Wednesday, June 29, 2005


Originally uploaded by Randy Kirk.
What an amazing shot. HT to AP.

Sorry, I Just Don’t Have Time for That

There are a few people in the world for whom that line is probably true. They so overcommit to things that they actually have no time left for one more thing. For the other 99% of us, the only reason we don’t have time for THAT is that we are wasting huge chunks of Time. Waste may be too strong a term. As one wag put it, priorities are what we do, not what we say.

Just for amusement, here is a possible schedule (it probably looks a lot like mine.) Sleep 7 hours per day. In one week that leaves 119 hours. Dress, shower, eat breakfast. 6 hours per week. Commute to office, work, and return home, 55 hours. I now have only 58 hours left. Come home from work, talk to Pam as she finishes preparing dinner, eat, and relax on 4 weeknights, 3 hours. Bible study on Tuesday, 3 hours. Church Sunday morning , 3 hours. Date night or something else on Friday night, 5 hours. Down to 41 hours. Chores like drive kids around, help with housework, do the bills, fix the odd broken thing, 6 hours maximum. 35 hours left. Just for laughs I’ll throw in 7 hours for prayer, reading Bible, devotion, and such. Now I only have 28 hours to throw around ... PER WEEK! 100+ hours per month.

So, I’m left with 4 hours per day to spend as I like. Most of those are on Saturday and Sunday, to be fair. But I suspect that you and I and the other 97 like us have two or three hours on weekdays that we are just frittering away. 1200 hours per year. 12,000 per decade. 60,000 wasted hours in an adult lifetime of 50 years. WOW! How many lives could you have touched in that time.

Monday, June 27, 2005

Balanced Article on Global Warming

If you would like to read a short article that will give you the range of opinions on global warming, and a solution, go here.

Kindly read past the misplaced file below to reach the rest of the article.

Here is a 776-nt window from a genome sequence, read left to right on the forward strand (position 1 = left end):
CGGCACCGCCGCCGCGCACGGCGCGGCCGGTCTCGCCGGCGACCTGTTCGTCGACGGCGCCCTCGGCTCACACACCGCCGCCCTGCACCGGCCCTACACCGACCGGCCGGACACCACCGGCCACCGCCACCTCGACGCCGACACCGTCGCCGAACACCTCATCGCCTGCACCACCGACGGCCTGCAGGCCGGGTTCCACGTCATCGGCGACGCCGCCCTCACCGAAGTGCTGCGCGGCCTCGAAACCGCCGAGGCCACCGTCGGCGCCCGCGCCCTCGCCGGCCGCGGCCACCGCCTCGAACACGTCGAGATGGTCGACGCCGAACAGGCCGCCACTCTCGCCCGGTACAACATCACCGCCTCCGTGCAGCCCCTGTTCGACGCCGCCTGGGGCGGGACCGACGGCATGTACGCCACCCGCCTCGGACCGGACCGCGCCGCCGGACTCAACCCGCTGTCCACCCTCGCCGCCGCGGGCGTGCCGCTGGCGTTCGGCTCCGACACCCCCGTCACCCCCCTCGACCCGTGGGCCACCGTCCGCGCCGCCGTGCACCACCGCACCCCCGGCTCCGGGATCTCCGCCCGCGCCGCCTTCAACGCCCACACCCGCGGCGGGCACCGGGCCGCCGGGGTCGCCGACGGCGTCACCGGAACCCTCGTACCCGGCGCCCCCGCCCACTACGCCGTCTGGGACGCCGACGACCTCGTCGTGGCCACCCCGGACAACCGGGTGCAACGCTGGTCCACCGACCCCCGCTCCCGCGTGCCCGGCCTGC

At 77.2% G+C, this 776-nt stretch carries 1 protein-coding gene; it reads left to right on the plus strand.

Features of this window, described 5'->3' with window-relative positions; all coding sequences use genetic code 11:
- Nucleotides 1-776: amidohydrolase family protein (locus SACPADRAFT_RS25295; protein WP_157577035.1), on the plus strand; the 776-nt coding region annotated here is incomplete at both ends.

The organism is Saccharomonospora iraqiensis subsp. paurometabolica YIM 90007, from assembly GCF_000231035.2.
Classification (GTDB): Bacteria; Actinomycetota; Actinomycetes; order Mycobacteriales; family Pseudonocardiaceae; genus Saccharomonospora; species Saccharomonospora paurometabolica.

Space Ring Could Shade Earth and Stop Global Warming
By Robert Roy Britt
Senior Writer - Live Science
posted: 27 June 2005
02:14 pm ET

A wild idea to combat global warming suggests creating an artificial ring of small particles or spacecrafts around Earth to shade the tropics and moderate climate extremes.

There would be side effects, proponents admit. An effective sunlight-scattering particle ring would illuminate our night sky as much as the full Moon, for example.

And the price tag would knock the socks off even a big-budget agency like NASA: $6 trillion to $200 trillion for the particle approach. Deploying tiny spacecraft would come at a relative bargain: a mere $500 billion tops.

But the idea, detailed today in the online version of the journal Acta Astronautica, illustrates that climate change can be battled with new technologies, according to one scientist not involved in the new work.

By the way. I think that using such a method to cool the earth would be a horrible mistake. For a whole host of reasons. What say you?

Sunday, June 26, 2005

Jollyblogger Gives His Booklist - Oh! And Charles Stanley, TOO!

The next two weeks will see massive uploades of recommended Christian reading at my other blog, Christian Book Classics. Today, I posted a list from Jollyblogger that you will want to go see. And a couple of days ago I received a short list from Charles Stanley.


Originally uploaded by Randy Kirk.
Does this picture describe certain moments in your life. I think it mostly reminds me of the average Monday. And I'm an optimist!

Saturday, June 25, 2005

Time’s A Wastin’

My adorable wife, Pam, is out of town. I have been using every possible moment since she left to write up a storm, create a backlog of articles, keep Warner happy with progress on my book, and research methods for increasing the reach of this blog. My goal is to have more time for her and the boys, and the grown kids, and the grand kids and the friends, and the church when she gets back. Juggling my time can be a real issue. So much to do - So little time.